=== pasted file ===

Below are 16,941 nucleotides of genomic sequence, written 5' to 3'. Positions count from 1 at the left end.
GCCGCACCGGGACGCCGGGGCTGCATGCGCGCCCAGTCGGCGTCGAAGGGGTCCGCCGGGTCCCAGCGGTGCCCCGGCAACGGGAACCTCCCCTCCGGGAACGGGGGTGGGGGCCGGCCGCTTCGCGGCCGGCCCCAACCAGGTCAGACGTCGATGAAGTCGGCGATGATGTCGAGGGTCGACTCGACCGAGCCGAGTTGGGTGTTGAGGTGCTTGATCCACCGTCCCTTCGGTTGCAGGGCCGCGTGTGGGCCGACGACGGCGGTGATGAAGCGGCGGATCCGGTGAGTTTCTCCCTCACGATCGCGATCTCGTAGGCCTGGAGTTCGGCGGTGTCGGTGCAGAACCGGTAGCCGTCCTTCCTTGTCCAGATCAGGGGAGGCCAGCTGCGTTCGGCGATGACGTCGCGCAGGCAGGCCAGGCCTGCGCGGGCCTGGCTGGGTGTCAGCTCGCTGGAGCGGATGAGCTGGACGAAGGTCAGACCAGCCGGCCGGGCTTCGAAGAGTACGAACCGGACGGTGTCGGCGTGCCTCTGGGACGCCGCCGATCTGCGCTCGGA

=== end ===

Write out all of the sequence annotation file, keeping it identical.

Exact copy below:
Below are 16,941 nucleotides of genomic sequence, written 5' to 3'. Positions count from 1 at the left end.
GCCGCACCGGGACGCCGGGGCTGCATGCGCGCCCAGTCGGCGTCGAAGGGGTCCGCCGGGTCCCAGCGGTGCCCCGGCAACGGGAACCTCCCCTCCGGGAACGGGGGTGGGGGCCGGCCGCTTCGCGGCCGGCCCCAACCAGGTCAGACGTCGATGAAGTCGGCGATGATGTCGAGGGTCGACTCGACCGAGCCGAGTTGGGTGTTGAGGTGCTTGATCCACCGTCCCTTCGGTTGCAGGGCCGCGTGTGGGCCGACGACGGCGGTGATGAAGCGGCGGATCCGGTGAGTTTCTCCCTCACGATCGCGATCTCGTAGGCCTGGAGTTCGGCGGTGTCGGTGCAGAACCGGTAGCCGTCCTTCCTTGTCCAGATCAGGGGAGGCCAGCTGCGTTCGGCGATGACGTCGCGCAGGCAGGCCAGGCCTGCGCGGGCCTGGCTGGGTGTCAGCTCGCTGGAGCGGATGAGCTGGACGAAGGTCAGACCAGCCGGCCGGGCTTCGAAGAGTACGAACCGGACGGTGTCGGCGTGCCTCTGGGACGCCGCCGATCTGCGCTCGGA